Study Photo Media in Auckland at Whitecliffe, New Zealand's leading arts and design school.
Whitecliffe Photo Media graduates are articulate, technically skilled and creative image-makers. They have a good understanding of industry standards and a strong belief in their ability to communicate effectively in the contemporary environment.
Photography and other lens-based media are integral to many top contemporary artists' practices both nationally and internationally. The Photo Media major at Whitecliffe focuses on both technical and conceptual learning in order that students can fully engage with this challenging medium. The programme is committed to an understanding of both analogue and digital media as well as an engagement with photographic art history and contemporary critical thinking.
The Photo Media programme focuses on contemporary fine art photographic practice, its formal visual language and the theory and debate surrounding photography today.
The programme is underpinned by teaching the necessary skills, techniques, and methodologies to foster students' creative, practical, and contextual development. The emergence of an artistic practice through a variety of creative media is an integral part of the photo media major at Whitecliffe and students develop their creative potential while gaining skills and an understanding of professional practice applicable to the photographic industry.
The delivery of technical instruction and an understanding of professional practices in areas such as intellectual copyright ensure graduating students have currency in the commercial environment.
Each student is provided with his or her own studio space and is encouraged to develop a practice that utilises this facility effectively. At the end of each semester, students must stage exhibitions for formal assessment within their studio spaces. These exhibitions provide opportunities for showcasing work and are essential for resolving existing ideas and considering new directions.
The course has strong ties with the Fine Arts major, and from Year 3 onwards students work alongside Fine Arts majors at the St Georges Bay Road campus.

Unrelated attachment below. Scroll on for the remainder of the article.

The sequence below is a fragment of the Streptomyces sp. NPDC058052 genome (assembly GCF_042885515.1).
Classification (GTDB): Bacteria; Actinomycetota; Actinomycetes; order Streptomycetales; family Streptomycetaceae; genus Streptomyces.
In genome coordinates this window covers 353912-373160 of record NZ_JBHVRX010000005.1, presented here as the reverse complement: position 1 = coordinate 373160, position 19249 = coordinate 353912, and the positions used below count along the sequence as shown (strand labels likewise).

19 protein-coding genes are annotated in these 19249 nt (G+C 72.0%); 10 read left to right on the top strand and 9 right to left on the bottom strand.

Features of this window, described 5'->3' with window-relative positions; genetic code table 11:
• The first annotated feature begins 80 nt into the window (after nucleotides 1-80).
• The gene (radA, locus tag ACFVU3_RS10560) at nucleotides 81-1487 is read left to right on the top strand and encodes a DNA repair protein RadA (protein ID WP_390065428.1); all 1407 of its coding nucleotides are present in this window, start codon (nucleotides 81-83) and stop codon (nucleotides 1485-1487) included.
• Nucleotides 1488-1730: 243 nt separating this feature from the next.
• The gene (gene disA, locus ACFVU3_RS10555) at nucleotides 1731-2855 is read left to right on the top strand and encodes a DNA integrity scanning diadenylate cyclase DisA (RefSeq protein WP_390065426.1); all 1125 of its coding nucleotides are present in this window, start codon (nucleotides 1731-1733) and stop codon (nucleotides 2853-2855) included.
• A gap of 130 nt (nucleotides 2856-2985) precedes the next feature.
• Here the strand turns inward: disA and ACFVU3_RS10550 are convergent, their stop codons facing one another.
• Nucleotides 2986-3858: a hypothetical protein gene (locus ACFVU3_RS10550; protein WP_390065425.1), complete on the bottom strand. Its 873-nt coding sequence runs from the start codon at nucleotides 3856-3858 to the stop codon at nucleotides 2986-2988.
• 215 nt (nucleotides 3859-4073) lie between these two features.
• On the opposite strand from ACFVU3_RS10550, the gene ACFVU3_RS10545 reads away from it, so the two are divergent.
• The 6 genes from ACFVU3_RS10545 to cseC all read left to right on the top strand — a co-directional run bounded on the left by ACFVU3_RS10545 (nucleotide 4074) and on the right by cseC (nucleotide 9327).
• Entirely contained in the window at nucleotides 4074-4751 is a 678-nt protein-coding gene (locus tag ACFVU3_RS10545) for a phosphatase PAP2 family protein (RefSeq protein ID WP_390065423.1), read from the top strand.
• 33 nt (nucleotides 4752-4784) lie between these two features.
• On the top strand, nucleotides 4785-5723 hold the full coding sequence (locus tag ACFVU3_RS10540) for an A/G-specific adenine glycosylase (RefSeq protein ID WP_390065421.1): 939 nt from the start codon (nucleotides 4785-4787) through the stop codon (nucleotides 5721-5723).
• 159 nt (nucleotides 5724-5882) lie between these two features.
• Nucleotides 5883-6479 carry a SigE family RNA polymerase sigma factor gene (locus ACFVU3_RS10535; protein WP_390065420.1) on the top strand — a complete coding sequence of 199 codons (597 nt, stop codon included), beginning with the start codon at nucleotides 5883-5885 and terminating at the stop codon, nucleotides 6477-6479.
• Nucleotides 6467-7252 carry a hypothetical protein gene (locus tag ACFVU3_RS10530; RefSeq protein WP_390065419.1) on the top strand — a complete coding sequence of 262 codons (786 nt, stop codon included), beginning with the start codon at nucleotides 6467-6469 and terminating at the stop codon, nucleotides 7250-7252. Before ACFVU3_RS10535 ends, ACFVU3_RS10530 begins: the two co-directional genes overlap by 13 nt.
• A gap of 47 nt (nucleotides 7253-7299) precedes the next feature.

A darkroom and lighting studio are located at the Balfour Rd campus. The College is constantly upgrading and resourcing to ensure that students have access to current digital and lighting technology. Students have access to several computer suites and relevant imaging software as well as DSLR cameras and lighting equipment.
Core studies include research into both analogue and digital media, colour management and an advanced understanding of lighting techniques. Workshops and electives are offered throughout each year and focus on specialist areas including moving image and larger formats of photography.
In addition to direction from Whitecliffe lecturers who have established professional profiles, students come into contact with specialist photography professionals via workshops and guest lectures and through completing an industry internship. Collaborations are instigated with Graphic Design students to simulate real-life work experiences; these include a shared assignment at Year 3 level, as well as collaborations around exhibition material and documentation for shows at the Whitecliffe Pearce Gallery and at off-site venues.
Life After BFA Photo Media
Career opportunities present themselves in the form of creative and technical roles in a variety of commercial industries. These include fashion, editorial and fine art photography, photographic production and post-production positions such as styling and digital retouching. For those students considering further study, our BFA degree is both nationally and internationally recognised with many of our top students entering into postgraduate programs.
Applications for the February BFA intake close on 31 October of the previous year. (Late applications will be considered)
"From conceptual art and documentary making, to business studies and exhibition preparation, Whitecliffe has prepared me well "
"When I realised that photography at Whitecliffe was taught within the context of conceptual and digital media arts, I knew that I could make the kind of art that interested me."